THOUSAND OAKS, Calif. –Heading into the 2015 NFL Draft, NFL.com analyst Lance Zierlein said Buccaneers QB Jameis Winston "has a big arm by NFL standards."
Four years later, Winston's arm strength has maintained its reputation.
Winston's ability to throw the deep ball will test Los Angeles' defense, and so too will his ability to extend plays on Sunday.
"Of course, he's got the receiver to do it, but he will throw the deep ball a lot," Rams DC Wade Phillips said, when asked to compare Winston to previous quarterbacks the team has played this season. "He moves in the pocket well, buys some time. Not really a scrambler, but a good feel in the pocket. He finds people open."
NFL Next Gen Stats reinforce Phillips' assessment.
According the service, Winston averages 8.3 completed air yards – defined as the vertical yards on a pass attempt at the moment the ball is aught in relation to the line of scrimmage – most in the league. The metric is used to determine how far the ball is being thrown downfield.
Furthermore, Winston's 2.2 air yards to the sticks – the amount of air yards ahead or behind the first down marker on all attempts for a passer – rank second in the NFL. It's an indicator of whether the passer is attempt his passes past the 1st down marker or dependent on his skill position players to make yards after the catch.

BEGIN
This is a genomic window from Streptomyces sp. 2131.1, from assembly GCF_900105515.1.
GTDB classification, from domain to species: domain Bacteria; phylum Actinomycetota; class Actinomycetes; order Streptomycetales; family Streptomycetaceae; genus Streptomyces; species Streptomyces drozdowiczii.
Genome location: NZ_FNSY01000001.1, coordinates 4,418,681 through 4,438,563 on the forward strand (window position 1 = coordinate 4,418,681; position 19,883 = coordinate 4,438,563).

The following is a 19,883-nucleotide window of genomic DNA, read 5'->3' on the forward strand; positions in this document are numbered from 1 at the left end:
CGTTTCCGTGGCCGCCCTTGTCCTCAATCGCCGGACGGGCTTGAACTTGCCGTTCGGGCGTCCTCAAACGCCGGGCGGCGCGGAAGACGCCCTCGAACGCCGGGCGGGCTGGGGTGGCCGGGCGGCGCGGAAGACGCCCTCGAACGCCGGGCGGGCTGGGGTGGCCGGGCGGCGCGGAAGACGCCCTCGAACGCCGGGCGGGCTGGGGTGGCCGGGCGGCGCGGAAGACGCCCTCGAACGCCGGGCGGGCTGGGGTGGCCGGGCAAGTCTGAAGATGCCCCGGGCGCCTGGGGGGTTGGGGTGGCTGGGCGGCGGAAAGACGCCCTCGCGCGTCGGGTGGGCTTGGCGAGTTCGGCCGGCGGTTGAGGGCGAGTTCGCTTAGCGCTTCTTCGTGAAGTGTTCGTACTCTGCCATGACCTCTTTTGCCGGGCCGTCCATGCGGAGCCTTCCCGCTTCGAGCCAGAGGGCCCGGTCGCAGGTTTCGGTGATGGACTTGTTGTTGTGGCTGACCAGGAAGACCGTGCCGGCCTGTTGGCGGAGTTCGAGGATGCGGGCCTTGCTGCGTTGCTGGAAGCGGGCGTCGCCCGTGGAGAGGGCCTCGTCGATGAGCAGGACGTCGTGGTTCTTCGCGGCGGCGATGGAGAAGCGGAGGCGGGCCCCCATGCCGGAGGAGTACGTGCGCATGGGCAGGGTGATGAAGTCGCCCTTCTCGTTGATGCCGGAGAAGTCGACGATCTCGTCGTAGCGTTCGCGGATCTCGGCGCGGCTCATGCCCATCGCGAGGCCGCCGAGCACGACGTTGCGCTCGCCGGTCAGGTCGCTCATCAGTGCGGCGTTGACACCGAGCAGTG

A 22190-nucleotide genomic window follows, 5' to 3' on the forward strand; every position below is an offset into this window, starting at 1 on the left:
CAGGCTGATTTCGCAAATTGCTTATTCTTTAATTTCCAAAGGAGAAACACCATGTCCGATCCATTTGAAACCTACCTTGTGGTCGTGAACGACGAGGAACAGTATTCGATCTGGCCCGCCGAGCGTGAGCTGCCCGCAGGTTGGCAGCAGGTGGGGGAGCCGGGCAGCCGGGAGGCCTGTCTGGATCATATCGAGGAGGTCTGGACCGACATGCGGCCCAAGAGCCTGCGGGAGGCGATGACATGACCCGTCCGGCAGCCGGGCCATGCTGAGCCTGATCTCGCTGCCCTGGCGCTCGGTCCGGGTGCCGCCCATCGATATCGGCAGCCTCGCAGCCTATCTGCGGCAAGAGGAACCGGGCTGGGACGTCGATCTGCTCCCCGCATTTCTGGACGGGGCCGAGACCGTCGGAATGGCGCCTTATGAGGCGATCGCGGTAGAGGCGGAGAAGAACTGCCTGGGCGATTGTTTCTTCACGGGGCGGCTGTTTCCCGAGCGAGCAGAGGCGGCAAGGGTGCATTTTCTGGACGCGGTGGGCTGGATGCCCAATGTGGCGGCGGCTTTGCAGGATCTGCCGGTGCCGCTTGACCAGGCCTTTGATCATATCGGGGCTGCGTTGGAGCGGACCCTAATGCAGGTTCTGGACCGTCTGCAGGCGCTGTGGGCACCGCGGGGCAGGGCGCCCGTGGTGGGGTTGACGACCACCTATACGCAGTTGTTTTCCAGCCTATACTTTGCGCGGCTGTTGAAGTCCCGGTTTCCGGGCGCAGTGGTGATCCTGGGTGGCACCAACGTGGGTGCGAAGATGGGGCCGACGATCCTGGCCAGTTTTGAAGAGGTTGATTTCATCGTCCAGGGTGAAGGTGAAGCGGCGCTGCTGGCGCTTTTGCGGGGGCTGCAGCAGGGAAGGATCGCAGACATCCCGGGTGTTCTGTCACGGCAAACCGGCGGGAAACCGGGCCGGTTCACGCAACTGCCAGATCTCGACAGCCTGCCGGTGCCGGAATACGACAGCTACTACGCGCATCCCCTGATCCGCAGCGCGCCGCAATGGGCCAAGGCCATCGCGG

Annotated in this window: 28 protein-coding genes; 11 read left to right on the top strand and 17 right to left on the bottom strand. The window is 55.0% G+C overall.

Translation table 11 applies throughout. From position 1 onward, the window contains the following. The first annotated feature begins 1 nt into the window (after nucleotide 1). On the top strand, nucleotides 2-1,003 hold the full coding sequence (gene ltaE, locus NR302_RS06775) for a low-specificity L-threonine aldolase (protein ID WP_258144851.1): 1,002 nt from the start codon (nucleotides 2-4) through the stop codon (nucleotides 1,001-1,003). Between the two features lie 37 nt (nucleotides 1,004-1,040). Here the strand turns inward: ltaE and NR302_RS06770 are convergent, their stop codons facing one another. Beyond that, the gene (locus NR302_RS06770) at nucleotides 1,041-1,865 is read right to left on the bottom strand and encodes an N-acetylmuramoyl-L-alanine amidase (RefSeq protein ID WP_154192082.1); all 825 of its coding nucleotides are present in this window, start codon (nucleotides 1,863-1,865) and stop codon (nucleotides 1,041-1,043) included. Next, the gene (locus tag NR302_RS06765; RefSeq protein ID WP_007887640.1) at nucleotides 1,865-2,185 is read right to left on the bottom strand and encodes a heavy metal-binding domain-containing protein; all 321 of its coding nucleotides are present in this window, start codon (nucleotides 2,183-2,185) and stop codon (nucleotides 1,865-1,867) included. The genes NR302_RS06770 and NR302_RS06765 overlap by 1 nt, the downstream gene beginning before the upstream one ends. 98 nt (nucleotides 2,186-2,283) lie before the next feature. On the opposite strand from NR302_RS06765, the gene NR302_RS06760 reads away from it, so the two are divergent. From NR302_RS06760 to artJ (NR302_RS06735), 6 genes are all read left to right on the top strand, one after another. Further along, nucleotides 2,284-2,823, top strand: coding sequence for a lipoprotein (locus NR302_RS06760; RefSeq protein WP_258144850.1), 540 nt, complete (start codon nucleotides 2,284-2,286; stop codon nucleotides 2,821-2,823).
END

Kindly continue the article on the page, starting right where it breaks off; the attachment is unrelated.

It also helps, as Phillips alluded to earlier, to have a receiver of Mike Evans' caliber.
The former Texas A&M standout had eight catches for 193 yards and three touchdowns in the Bucs' one-point loss to the Giants last week, including a 55-yard connection with Winston on one of those scores.
"They're an explosive group," Rams CB Aqib Talib said.
When Winston declared for the draft in 2015, Rams head coach Sean McVay was the Redskins' offensive coordinator. Washington had stability at quarterback at that time because of starter Kirk Cousins, so the position – and thus Winston – wasn't on McVay's radar at the time, but he still managed to catch Winston's performance against Notre Dame.
More telling than Winston's stat line, the way McVay saw it, was how he responded to mistakes and his competitiveness.
The arm talent, however, didn't go unnoticed either.
"He can make all the throws," McVay said. "You can see guys believe in him – his teammates kind of rally around him."